Thursday, February 4, 2016

Musical Explanation 2/4/16: American Crime Story - The People vs. O.J. Simpson

Let us cease for another day to give praise to music and give praise to the high music of great TV. Music is the most abstract, and perhaps therefore the highest, of all arts. But all great art is capable of rising to the quality of music in which the action is flows so inevitably that it can be described no other way except 'musical'; and that art which doesn't seem so inevitable to be particularly musical is often operatic.

Seinfeld is such pure music that it's practically Bach - even if Seinfeld is the opposite of spiritual, it has all the same equanimity and precision given to the four contrapuntal voices as though perfection is being conjured before our very eyes. The Simpsons, like Mozart, goes beyond perfection, and floats about in the air with an infinite array of permutations. If The Simpsons are Mozart, then Arrested Development is Haydn, an upper-class madhouse in which the most ridiculously surreal things are always possible. The Wire is a much more modern, nihlistic kind of music - closer perhaps to Schoenberg, trying to break free of systems beyond its control, yet only further entangling itself within it. Six Feet Under is Mahler, tragicomic, obsessed by death, with every emotion intermingling freely with one another so long as it's larger than life. And of course, then there's Louie - which is Beethoven himself. Two grand solipsists, the incorruptible artists, the self-dramatizing heroes who go on living in spite of a world that actively seems to plot against them.

Mad Men, on the other hand, is pure opera, and the heavy Wagnerian stuff too, in which the archetypes we all see in our dreams discourse slowly and at length about the metaphysics of their experiences. The Sopranos is pure Puccini, with all the same outsize emotions and lusts, and the same relish for cruelty and violence. Breaking Bad is Verdi, that special operatic realm where tragically noble figures are addicted to their weaknesses. If The Simpsons is Mozart in instrumental form, then Cheers is a Mozart opera, smiling through its tears, with a perfect blend of compassion and contempt for its characters.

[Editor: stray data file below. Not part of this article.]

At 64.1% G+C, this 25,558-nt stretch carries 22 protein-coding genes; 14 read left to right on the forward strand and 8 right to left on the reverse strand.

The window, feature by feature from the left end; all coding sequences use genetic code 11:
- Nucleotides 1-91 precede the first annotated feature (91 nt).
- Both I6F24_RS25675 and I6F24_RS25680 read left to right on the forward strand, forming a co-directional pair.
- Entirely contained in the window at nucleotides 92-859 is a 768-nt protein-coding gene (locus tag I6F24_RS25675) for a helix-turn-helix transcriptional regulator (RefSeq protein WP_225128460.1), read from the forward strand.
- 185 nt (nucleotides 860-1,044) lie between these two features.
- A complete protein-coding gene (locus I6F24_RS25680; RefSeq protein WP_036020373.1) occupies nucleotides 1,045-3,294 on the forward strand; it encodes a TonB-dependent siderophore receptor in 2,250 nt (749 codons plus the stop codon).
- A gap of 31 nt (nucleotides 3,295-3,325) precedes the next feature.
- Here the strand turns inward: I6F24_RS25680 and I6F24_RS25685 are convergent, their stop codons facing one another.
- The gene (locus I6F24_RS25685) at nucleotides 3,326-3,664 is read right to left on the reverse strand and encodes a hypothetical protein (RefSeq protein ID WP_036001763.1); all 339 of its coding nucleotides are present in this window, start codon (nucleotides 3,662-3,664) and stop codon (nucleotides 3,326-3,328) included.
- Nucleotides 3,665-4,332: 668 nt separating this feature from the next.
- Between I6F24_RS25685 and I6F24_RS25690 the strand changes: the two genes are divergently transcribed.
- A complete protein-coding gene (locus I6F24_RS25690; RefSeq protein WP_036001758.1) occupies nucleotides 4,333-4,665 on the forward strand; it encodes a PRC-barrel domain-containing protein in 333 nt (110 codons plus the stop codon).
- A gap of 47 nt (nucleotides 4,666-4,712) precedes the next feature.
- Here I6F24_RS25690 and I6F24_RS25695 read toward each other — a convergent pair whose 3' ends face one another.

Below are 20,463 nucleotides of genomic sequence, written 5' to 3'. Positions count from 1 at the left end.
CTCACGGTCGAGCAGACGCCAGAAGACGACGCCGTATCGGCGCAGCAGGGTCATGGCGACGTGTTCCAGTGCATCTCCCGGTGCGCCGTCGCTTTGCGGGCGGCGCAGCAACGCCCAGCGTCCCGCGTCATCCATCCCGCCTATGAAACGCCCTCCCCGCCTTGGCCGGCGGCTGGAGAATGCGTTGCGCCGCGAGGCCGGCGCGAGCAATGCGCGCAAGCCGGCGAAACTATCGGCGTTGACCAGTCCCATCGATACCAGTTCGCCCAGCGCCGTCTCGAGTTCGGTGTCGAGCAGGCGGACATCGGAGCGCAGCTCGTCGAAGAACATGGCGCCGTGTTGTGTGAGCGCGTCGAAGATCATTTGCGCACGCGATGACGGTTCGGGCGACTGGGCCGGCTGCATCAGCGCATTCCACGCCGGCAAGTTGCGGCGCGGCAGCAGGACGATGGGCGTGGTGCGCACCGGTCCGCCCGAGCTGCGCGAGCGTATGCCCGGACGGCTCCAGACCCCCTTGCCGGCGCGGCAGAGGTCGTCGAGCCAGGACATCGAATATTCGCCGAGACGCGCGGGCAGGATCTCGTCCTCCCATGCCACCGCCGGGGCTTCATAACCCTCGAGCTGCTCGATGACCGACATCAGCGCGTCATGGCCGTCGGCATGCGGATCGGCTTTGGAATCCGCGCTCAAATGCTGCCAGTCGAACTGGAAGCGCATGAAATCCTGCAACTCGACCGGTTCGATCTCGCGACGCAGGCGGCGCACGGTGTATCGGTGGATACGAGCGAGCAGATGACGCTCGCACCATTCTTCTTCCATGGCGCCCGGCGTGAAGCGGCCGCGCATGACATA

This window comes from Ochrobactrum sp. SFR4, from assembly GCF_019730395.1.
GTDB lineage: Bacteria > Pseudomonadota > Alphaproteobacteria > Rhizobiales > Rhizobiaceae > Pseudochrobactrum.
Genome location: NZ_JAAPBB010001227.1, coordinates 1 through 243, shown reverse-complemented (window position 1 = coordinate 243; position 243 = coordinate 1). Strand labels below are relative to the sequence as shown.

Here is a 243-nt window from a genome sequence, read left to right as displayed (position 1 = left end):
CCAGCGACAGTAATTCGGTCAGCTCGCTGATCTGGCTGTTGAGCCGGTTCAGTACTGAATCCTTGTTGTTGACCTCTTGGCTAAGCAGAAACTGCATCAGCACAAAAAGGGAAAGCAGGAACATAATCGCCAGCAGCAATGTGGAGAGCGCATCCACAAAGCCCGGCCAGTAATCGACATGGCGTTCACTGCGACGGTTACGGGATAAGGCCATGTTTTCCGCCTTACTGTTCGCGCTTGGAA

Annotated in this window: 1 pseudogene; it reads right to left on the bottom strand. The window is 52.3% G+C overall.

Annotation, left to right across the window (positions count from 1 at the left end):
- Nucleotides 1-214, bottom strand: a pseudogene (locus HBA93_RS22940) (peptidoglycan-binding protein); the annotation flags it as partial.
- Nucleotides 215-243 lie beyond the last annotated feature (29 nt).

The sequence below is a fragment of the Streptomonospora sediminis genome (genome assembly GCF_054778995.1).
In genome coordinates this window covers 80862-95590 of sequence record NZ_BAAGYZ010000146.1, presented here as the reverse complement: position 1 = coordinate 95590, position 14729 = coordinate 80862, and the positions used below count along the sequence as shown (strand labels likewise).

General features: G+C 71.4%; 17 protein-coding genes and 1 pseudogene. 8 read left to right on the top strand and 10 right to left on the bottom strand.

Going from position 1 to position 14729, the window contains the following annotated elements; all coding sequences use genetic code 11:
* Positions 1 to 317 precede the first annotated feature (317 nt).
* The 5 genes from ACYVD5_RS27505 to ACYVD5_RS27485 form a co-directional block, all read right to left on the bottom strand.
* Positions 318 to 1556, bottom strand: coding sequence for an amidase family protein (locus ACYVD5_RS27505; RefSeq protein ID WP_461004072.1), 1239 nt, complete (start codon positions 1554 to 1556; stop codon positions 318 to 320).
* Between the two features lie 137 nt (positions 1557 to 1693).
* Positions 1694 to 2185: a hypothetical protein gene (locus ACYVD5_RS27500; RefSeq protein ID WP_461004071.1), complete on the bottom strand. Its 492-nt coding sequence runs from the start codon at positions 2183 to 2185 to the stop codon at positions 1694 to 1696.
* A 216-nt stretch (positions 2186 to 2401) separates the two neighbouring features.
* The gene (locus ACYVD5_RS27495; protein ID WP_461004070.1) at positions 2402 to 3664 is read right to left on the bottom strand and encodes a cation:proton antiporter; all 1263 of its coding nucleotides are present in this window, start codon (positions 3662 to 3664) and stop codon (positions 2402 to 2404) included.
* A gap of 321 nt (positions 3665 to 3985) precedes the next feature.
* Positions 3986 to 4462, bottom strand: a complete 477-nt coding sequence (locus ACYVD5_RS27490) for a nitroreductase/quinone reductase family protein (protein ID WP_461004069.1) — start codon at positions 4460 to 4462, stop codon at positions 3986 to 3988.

So far, we've only seen one episode of American Crime Story, but that episode is pure operatic Richard Strauss - the Strauss of Salome and Elektra who so artfully deals with decadent archetypes in the sleazily exploitative manner they deserve. Like those two operas and Der Rosenkavalier, it deals with cluelessly wealthy people who dance upon a volcano, blithely unaware that their trivial world of easy wealth can collapse so easily. And like so many Strauss operas, the real subject is not its characters but its audience.

From the vantage point of 2016 America, the 2000's seems like a weird interregnum. We were so concerned with the authoritarianism of the Bush years that all the persistent problems of American life took a back seat. No doubt, there yet will be a decade when we have to reckon with the put-off sins of the Bush years, but now, twenty years after the fact, America is finally coming to terms with the sins of The Nineties, and there is no greater indictment of 90's America than the OJ trial.

I'm not quite as willing as people to my Left to indict the Nineties for the mass incarceration that finally lowered crime after a quarter-century of horrific urban decline. What else was America supposed to do? What other solution was there? But even if mass incarceration temporarily solved the issue of crime, it was a deal with the devil, and ensured that millions of families would never lift themselves from poverty - the overwhelming majority of which were black.

Bill Clinton, Rudy Giuliani, Martin O'Malley, and god knows how many dozens of other would-be-statesmen, saw that there was a tradeoff to be made. The choice was stark - economic prosperity and fiscal restraint, or an attempt at real social justice. The benefits of economic prosperity would be immediate and perhaps even a moderate Democrats like President Clinton thought that the economic benefits would trickle down to the impoverished.

As Der Fersko correctly pointed out to me last night, the OJ trial virtually made Clinton's decision for him. The trial probably set back the cause of criminal justice reform by decades. To every white person in America, it was obvious that OJ Simpson was guilty. The whole trial solidified the poisonous idea in the heads of White America that Black America in some ways deserved their misfortune. It gave us all moral cover to shut our eyes to the suffering happening right next door to us. If every murder trial was anything like OJ Simpson, then, so we unconsciously reasoned, obviously every black man standing trial was guilty.

OJ became an indictment of everything about race relations in America - a soul search from which we drew exactly the wrong conclusions. It's true, no reasonable person can believe that OJ was innocent. And yet, the real people trial was us, and we were at least as guilty as he was.  

Nineties America was the most prosperous and secure country in the history of the world, yet how did we spend the political capital of being the world's sole superpower? We spent it by devoting our lives to following trivial, naval-gazing celebrity scandals. We cared only about the rich and famous, and couldn't give a fig about the poor and anonymous. We looked at all those millions who didn't share in our prosperity and security, and we yawned. Human nature is such that perhaps we were never going to do anything else, but we should never forgive ourselves for it.

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